In today’s society there isn’t much we haven’t been exposed to and seen. It is therefore vital that a film is unique and individual in order to capture the minds of their audiences. We are also surrounded by technology with that of new play stations and films in the past 20 years such as The Matrix or Antz there isn’t too much we haven’t seen. The production was budgeted at 100 million dollars. With a budget like that it is no shock they were able to utilise the equipment when making the film. Created in a visual effects and animation studio, the way they made the penguins dance is quite clever. They had professional dancers attached to motion sensitive technology to create the dancing penguins. This original idea was a success and not only entertaining but the accuracy of the movements on screen made it believable.

The film Happy Feet was released a year after the film March of the Penguins was released. March of the Penguins was released in 2005 and directed Luc Jaquet. Both follow the same story line in respect to how penguins live in the Antarctic. The film March of the Penguins aided the understanding of Happy Feet, which both were extremely accurate to the real life of a penguin colony in the Antarctic, as well as entertaining. The film Happy Feet also has the same feel to it and a similar journey followed as the film The Land Before Time, directed by Don Bluth. Both films in this case have similar main characters who struggle with personal issues with acceptance and being different from the rest of there community.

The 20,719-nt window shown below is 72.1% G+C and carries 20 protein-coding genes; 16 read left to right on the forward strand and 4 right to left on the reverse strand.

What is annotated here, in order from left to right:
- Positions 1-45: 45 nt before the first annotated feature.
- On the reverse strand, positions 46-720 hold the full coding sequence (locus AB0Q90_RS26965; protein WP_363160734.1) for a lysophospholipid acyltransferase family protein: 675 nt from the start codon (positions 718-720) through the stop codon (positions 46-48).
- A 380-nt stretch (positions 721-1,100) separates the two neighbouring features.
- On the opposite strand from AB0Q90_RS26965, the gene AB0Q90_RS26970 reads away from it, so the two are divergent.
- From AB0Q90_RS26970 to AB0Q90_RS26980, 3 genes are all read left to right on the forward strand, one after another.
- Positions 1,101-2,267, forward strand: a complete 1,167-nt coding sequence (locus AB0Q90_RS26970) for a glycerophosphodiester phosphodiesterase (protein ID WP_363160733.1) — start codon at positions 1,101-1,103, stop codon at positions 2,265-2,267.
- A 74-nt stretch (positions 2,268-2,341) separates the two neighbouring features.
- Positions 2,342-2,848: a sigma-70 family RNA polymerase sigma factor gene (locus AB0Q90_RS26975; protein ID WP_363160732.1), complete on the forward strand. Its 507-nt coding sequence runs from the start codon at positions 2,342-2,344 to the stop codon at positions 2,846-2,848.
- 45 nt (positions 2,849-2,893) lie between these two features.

In a demanding society Happy Feet has won over its critics. It has challenged technological and creative forms of the film industry whilst keeping the main focus on the story line. The film also touches on important environmental issues that are not only relevant worldwide but particularly apparent in Australian society. Director George Miller and the majority of his Australian crew helped make this comedy-drama relate in a small extent back to its Australian audiences with the Australian thinking and feel the film has. This Australian feature film is in every way I believe a success and shows the talent we have as well as where not only the film industry but where the Australian film industry is headed. This film begins a new era of Australian filmmaking success.


Gillard, Garry, Ten Types of Australian Film, Murdoch University, Perth, 2007

Moran, Albert and Vieth, Errol, Film in Australia: An Introduction, CUP, 2006

Happy Feet, George Michael, 2006

Websites Used: